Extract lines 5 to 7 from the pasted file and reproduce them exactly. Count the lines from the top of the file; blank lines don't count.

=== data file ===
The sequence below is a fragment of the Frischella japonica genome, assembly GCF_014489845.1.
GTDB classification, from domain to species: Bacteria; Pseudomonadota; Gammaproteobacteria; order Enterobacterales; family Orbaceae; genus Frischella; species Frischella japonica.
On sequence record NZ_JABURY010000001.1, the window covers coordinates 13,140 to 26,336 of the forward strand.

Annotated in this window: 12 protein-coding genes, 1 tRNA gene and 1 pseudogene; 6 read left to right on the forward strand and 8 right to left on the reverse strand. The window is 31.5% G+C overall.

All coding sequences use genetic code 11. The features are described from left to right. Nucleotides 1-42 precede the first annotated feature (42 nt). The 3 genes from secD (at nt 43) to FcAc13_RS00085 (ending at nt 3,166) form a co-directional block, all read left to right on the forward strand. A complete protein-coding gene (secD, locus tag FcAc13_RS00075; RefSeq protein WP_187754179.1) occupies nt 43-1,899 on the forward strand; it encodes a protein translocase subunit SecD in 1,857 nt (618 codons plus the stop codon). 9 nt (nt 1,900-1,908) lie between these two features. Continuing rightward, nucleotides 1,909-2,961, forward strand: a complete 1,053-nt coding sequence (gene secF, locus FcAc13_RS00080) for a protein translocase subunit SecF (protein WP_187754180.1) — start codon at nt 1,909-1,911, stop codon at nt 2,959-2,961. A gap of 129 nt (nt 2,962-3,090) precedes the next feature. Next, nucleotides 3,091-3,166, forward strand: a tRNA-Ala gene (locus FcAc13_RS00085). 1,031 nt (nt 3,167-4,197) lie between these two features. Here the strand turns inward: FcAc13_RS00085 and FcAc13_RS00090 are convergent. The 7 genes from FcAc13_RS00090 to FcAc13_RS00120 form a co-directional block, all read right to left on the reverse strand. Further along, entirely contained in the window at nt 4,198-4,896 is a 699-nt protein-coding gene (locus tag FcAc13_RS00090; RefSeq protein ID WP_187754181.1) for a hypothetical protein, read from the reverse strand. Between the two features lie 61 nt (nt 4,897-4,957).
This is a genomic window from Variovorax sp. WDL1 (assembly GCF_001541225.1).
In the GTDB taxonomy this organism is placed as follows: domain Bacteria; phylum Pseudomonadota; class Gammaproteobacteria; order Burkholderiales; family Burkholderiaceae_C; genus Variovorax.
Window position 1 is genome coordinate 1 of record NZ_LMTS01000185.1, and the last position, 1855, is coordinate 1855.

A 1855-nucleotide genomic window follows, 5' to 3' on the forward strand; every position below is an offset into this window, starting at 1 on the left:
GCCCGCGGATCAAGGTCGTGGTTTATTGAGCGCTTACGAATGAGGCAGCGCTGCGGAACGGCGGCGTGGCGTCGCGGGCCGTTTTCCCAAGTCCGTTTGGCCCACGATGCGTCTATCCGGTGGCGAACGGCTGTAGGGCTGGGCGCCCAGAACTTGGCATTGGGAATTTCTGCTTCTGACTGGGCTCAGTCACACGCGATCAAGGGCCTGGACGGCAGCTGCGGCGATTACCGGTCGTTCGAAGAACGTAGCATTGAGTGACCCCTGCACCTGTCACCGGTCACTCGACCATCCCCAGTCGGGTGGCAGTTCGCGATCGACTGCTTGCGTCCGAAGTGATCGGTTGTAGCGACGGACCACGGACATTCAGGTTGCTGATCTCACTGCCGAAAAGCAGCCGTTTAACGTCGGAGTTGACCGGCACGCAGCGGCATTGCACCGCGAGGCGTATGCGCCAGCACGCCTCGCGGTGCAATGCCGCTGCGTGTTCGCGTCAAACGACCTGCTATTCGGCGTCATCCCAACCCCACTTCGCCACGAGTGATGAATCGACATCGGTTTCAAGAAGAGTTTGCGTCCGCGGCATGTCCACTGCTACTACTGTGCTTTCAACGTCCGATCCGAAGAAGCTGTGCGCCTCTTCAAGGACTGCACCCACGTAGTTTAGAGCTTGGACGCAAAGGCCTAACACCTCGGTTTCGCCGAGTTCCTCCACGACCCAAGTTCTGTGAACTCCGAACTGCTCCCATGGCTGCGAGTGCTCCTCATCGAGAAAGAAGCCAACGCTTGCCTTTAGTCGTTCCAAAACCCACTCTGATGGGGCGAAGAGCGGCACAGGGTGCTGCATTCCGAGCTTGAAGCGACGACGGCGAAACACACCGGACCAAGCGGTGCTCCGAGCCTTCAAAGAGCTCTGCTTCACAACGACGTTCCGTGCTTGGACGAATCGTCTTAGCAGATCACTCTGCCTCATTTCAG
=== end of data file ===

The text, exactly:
All coding sequences use genetic code 11. The features are described from left to right. Nucleotides 1-42 precede the first annotated feature (42 nt). The 3 genes from secD (at nt 43) to FcAc13_RS00085 (ending at nt 3,166) form a co-directional block, all read left to right on the forward strand. A complete protein-coding gene (secD, locus tag FcAc13_RS00075; RefSeq protein WP_187754179.1) occupies nt 43-1,899 on the forward strand; it encodes a protein translocase subunit SecD in 1,857 nt (618 codons plus the stop codon). 9 nt (nt 1,900-1,908) lie between these two features. Continuing rightward, nucleotides 1,909-2,961, forward strand: a complete 1,053-nt coding sequence (gene secF, locus FcAc13_RS00080) for a protein translocase subunit SecF (protein WP_187754180.1) — start codon at nt 1,909-1,911, stop codon at nt 2,959-2,961. A gap of 129 nt (nt 2,962-3,090) precedes the next feature. Next, nucleotides 3,091-3,166, forward strand: a tRNA-Ala gene (locus FcAc13_RS00085). 1,031 nt (nt 3,167-4,197) lie between these two features. Here the strand turns inward: FcAc13_RS00085 and FcAc13_RS00090 are convergent. The 7 genes from FcAc13_RS00090 to FcAc13_RS00120 form a co-directional block, all read right to left on the reverse strand. Further along, entirely contained in the window at nt 4,198-4,896 is a 699-nt protein-coding gene (locus tag FcAc13_RS00090; RefSeq protein ID WP_187754181.1) for a hypothetical protein, read from the reverse strand. Between the two features lie 61 nt (nt 4,897-4,957).
This is a genomic window from Variovorax sp. WDL1 (assembly GCF_001541225.1).
In the GTDB taxonomy this organism is placed as follows: domain Bacteria; phylum Pseudomonadota; class Gammaproteobacteria; order Burkholderiales; family Burkholderiaceae_C; genus Variovorax.